The Necromancer’s Prison has a lot of strengths going for it. For one, the mix of genres feels fresh and unique. More and more in YA, and fantasy in general, I see magic and aliens/technology being mixed and connected in some way. It’s such a cool effect. Because of this, there are tropes and plot points in the book that feel fresh if only because of this interesting perspective. The mix of genres also mixes the reader’s expectations and kept me on my toes the entire time, wondering what would happen next.

Second, I felt a particular fondness for the main character, Emily. She is a smart, strong, determined, young woman and even when she didn’t know what to do, I never felt that she (or the writer) were taking the easy way out with any of her choices. Even the side characters were written so well; the banter and spectrum of relationships between them felt so natural and real. At their core, Whitesell’s characters are relatable as hell and you find yourself rooting for them easily throughout the book.

Lastly, I have to commend the author for how he kept the pace of the plot moving throughout the whole book. Sometimes in big concept books like this the middle does this thing where it- drags, I guess. The exposition gets too heavy and things slow down. Not in this book. The Necromancer’s Prison kept things fast, tight, and quick. The plot was thoughtful and clever and I found myself reading faster and faster as I got through the book. The writing is compelling and engaging and, most of all, I think that’s what made this book such a fun and entertaining read.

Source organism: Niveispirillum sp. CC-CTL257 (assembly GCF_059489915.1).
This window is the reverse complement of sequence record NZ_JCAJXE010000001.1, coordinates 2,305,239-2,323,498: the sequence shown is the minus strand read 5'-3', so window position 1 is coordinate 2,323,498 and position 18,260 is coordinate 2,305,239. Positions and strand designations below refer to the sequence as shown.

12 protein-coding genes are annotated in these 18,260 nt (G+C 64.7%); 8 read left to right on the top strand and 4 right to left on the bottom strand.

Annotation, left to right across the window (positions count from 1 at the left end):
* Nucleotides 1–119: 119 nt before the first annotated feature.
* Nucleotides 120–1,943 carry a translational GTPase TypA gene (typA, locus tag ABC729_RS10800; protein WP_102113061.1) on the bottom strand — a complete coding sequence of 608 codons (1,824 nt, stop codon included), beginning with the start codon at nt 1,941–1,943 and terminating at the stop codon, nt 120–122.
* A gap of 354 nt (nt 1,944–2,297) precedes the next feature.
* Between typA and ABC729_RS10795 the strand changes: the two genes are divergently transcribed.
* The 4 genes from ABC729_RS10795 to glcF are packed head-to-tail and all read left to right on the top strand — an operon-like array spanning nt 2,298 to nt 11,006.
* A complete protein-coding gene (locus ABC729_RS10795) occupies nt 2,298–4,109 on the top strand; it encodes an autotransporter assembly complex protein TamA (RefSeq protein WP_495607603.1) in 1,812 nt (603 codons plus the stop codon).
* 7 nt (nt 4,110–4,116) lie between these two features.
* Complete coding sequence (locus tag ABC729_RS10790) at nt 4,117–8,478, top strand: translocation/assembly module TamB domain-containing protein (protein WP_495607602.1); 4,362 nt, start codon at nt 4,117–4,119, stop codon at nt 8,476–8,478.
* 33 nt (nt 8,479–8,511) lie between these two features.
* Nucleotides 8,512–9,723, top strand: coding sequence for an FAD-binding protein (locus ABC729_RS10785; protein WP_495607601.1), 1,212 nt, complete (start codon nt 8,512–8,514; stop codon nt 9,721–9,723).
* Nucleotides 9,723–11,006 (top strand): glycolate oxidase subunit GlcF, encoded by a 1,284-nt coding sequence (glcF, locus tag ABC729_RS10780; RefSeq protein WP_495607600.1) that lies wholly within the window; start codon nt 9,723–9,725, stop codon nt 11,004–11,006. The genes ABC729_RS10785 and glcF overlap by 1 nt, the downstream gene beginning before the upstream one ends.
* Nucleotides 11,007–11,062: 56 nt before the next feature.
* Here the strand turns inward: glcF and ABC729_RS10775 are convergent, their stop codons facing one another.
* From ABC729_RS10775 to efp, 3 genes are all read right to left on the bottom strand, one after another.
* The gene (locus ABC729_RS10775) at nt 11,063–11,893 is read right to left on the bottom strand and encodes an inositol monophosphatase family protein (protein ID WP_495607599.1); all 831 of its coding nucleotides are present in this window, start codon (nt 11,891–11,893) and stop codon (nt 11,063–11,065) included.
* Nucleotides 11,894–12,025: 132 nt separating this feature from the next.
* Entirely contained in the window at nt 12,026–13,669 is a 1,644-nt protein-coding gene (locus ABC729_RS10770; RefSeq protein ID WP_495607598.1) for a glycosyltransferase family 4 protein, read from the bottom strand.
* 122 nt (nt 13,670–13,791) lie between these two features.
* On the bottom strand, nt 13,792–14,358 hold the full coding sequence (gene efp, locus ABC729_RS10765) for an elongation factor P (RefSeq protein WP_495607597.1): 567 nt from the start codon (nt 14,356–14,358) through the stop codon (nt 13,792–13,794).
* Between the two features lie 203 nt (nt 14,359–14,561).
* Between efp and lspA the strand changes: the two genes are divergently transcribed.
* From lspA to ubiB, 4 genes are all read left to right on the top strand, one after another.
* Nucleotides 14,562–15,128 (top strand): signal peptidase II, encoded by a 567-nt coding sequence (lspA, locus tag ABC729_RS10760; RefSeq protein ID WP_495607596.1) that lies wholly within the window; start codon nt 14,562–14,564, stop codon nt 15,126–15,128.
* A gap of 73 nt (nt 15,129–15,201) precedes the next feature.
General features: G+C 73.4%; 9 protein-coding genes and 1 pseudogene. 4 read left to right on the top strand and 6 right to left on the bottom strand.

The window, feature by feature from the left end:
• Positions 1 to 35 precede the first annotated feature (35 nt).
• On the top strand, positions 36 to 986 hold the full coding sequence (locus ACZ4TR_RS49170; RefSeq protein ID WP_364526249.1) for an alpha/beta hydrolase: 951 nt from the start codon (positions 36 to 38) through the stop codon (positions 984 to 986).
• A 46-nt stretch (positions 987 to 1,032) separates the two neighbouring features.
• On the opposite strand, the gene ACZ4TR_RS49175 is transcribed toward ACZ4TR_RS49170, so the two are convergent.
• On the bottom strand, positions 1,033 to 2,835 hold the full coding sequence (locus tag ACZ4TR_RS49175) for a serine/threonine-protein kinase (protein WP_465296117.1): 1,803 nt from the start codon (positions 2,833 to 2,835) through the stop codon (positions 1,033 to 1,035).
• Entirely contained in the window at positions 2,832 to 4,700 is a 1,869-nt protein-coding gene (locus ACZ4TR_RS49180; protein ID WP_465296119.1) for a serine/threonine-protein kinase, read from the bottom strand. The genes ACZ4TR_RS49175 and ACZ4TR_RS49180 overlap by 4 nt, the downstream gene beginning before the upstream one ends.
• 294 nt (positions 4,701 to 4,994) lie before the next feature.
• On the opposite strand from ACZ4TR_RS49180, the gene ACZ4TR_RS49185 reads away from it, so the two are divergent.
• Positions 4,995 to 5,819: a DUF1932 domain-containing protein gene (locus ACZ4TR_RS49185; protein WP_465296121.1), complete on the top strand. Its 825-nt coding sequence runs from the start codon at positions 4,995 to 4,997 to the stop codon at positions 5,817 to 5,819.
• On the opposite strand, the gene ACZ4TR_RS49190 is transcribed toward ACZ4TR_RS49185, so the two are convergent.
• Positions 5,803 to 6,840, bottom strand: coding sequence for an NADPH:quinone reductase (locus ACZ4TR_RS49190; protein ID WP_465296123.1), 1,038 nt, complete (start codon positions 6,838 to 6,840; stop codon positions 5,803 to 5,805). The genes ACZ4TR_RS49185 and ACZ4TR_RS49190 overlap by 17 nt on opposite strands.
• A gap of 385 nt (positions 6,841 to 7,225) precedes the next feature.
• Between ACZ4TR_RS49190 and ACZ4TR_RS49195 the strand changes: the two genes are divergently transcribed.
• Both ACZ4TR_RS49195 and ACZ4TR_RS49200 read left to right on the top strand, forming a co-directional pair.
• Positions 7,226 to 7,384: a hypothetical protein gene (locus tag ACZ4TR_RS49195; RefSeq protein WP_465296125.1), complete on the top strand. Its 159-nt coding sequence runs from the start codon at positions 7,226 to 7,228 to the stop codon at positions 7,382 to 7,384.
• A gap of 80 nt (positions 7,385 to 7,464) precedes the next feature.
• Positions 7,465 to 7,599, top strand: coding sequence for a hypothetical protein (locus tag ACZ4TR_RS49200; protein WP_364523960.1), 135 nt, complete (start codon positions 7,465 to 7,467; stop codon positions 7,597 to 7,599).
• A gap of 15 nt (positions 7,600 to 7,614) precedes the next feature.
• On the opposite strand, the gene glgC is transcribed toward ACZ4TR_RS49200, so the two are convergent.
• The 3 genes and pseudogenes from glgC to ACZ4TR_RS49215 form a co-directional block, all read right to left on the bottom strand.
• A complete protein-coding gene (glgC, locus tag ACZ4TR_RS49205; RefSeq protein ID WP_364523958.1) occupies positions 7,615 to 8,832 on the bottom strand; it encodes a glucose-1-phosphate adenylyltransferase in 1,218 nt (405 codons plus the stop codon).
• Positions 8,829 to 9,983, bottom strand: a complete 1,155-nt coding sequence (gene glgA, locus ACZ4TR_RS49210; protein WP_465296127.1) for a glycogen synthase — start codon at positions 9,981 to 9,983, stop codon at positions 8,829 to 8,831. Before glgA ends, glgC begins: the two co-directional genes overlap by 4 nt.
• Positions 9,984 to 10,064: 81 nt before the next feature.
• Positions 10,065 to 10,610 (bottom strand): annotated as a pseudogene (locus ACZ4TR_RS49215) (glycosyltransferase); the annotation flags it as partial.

Overall, this was such a strong debut novel for Whitesell and I enjoyed it a lot. The Necromancer’s Prison is creative and explosive, action-packed and full of faceted characters. If you’re a Sci-Fi/Fantasy fan, definitely go check this one out. You won’t be disappointed.

A big thanks to Alec Whitesell for providing me with a review copy of his book in exchange for an honest review! I had so much fun reading it and I look forward to reading whatever you write next.


See you tomorrow, folks! x

Find more recommendations on: Instagram | Twitter Facebook | Goodreads

ARC Reviews, Reviews

Rules for Vanishing

In the faux-documentary style of The Blair Witch Project comes the campfire story of a missing girl, a vengeful ghost, and the girl who is determined to find her sister–at all costs.

Once a year, the path appears in the forest and Lucy Gallows beckons. Who is brave enough to find her–and who won’t make it out of the woods?

It’s been exactly one year since Sara’s sister, Becca, disappeared, and high school life has far from settled back to normal. With her sister gone, Sara doesn’t know whether her former friends no longer like her…or are scared of her, and the days of eating alone at lunch have started to blend together. When a mysterious text message invites Sara and her estranged friends to “play the game” and find local ghost legend Lucy Gallows, Sara is sure this is the only way to find Becca–before she’s lost forever. And even though she’s hardly spoken with them for a year, Sara finds herself deep in the darkness of the forest, her friends–and their cameras–following her down the path. Together, they will have to draw on all of their strengths to survive. The road is rarely forgiving, and no one will be the same on the other side.


Well, what can I say? I enjoyed the hell out of this book.

I had no expectations when I picked up Rules for Vanishing by Kate Alice Marshall. I had never read anything by Marshall before, YA horror was a genre I hadn’t read for years, and I had won this book in a contest before it was published, so- at the time, I didn’t even really know what it was about. I can now say that absolutely none of that mattered. I picked up Rules for Vanishing on a Tuesday night and finished it on a Wednesday afternoon. And not on purpose, mind you, but something about the eerie beginning of this story swept me up almost immediately.